A political adviser in Shanghai has pointed out the lack of detailed regulations on the civilian use of drones, as the rising number of devices with high-resolution cameras raises concerns about privacy infringement.
Ma Chi, a member of the Shanghai Committee of the Chinese People's Political Consultative Conference, raised the issue during the committee's bimonthly meeting on Nov 2.
Ma was struck by the number of people flying drones near his workplace, the Shanghai Academy of Social Sciences, where he is a cultural policy researcher.
"They fly the drones about three floors off the ground, and room interiors can be seen clearly on the remote control screens," Ma said. "They are unaware of this infringement of privacy and say they are just having fun."
Drones with high-resolution cameras are becoming more affordable - a popular model costs about 3,000 to 4,000 yuan ($450 to $600) - and can be purchased online.
While the exact number of drone users is hard to confirm, a report by the Civil Aviation Administration of China said there were 10,255 certified drone pilots in 2016.
According to a training center affiliated with DJI, the country's largest drone manufacturer, its 74 branches trained 6,500 drone operators in the past year alone.
Trained drone pilots often engage in tasks related to aerial photography, agriculture and surveying, but for most amateurs the main purpose is taking photos.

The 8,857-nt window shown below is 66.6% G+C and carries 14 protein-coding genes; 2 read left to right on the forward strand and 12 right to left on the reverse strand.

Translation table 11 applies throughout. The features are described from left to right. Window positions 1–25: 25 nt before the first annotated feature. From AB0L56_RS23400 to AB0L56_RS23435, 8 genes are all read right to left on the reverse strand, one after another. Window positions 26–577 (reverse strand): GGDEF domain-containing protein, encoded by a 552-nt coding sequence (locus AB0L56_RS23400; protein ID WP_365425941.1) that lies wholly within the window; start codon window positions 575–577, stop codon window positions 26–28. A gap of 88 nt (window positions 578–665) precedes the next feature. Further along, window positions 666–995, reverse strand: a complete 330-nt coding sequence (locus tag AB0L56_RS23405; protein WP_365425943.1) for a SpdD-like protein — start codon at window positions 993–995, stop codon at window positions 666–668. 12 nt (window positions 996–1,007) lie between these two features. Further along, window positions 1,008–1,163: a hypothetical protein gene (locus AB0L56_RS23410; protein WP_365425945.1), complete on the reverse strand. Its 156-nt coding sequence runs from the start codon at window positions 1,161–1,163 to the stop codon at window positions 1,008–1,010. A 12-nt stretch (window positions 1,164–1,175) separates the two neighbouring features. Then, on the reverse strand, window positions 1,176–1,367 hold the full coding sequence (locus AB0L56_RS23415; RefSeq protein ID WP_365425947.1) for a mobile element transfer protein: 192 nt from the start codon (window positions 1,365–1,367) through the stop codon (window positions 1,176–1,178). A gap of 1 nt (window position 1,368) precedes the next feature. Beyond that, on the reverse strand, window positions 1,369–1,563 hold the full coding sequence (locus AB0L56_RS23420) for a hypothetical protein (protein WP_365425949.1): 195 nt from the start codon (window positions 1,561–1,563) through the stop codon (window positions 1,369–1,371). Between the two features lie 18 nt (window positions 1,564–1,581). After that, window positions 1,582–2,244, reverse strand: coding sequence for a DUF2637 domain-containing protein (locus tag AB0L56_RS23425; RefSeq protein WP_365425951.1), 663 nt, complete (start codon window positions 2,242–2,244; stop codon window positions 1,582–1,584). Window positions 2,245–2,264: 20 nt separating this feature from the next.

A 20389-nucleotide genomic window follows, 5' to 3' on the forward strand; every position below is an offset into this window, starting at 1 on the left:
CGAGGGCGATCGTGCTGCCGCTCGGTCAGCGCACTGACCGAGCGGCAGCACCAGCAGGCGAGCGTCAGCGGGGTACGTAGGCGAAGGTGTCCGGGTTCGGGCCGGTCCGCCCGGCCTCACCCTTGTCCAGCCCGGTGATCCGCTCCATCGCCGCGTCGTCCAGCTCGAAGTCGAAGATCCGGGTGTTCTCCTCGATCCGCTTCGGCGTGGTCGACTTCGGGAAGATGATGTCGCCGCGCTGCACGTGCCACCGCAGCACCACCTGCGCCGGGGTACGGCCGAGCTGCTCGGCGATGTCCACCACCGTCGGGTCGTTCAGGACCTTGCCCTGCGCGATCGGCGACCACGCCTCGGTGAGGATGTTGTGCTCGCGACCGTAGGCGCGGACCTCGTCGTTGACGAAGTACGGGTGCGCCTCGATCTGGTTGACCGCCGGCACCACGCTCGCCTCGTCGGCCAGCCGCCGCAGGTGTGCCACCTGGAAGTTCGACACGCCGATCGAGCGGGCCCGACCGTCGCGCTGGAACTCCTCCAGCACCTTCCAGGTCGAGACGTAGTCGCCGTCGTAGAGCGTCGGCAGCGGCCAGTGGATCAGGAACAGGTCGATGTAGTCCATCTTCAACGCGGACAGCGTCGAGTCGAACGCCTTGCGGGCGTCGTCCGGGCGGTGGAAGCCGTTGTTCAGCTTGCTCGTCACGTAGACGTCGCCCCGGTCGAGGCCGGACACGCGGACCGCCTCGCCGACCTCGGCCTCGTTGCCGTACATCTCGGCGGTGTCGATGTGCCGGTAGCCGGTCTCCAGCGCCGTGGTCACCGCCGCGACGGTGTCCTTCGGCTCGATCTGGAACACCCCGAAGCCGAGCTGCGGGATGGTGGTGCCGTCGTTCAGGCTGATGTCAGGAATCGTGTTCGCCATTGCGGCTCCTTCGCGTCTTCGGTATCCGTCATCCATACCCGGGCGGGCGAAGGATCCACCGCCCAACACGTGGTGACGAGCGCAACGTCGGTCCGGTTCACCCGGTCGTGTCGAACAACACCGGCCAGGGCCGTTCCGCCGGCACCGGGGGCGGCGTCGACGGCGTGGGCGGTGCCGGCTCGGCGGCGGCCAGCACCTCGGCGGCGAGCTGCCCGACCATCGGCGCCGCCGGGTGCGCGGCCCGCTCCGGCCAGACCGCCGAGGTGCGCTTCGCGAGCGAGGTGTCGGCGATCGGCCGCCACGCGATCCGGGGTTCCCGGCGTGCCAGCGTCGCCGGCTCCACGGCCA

"There are potential privacy issues related to drones since they are widely used for photography," Ma said. "And there are no particular regulations dealing with it."
Since June, incidents of drones interrupting civil aviation have prompted the introduction of regulations requiring drone producers to incorporate geofencing - use of global positioning or radio frequency identification to define a geographic boundary - in their products, along with real-name registration of drones that weigh more than 250 grams.
But current regulations regarding the use of drones are either too vague or too complicated for users to follow, Ma said. "Real-name registration does not mean one can fly one's drone at liberty," he said.
Qu Weibing, a guide for a Shanghai travel agency, bought a mini drone in July that required him to register the device online.
He said it was easy and took only a few minutes to fill out the form. But he was stopped by police when he tried to fly the drone in August in Yunnan province.
"They said I needed to apply for a flying permit at a local police station, or I would face a fine," Qu said.
Though Qu said privacy infringement had not occurred to him, he said he does enjoy using the drone to take bird's-eye pictures of scenery.
Qu is open to stricter rules.
"If a set of detailed and easy-to-follow regulations and instructions regarding the use of drones is available, I'll be more than happy to follow it," he said.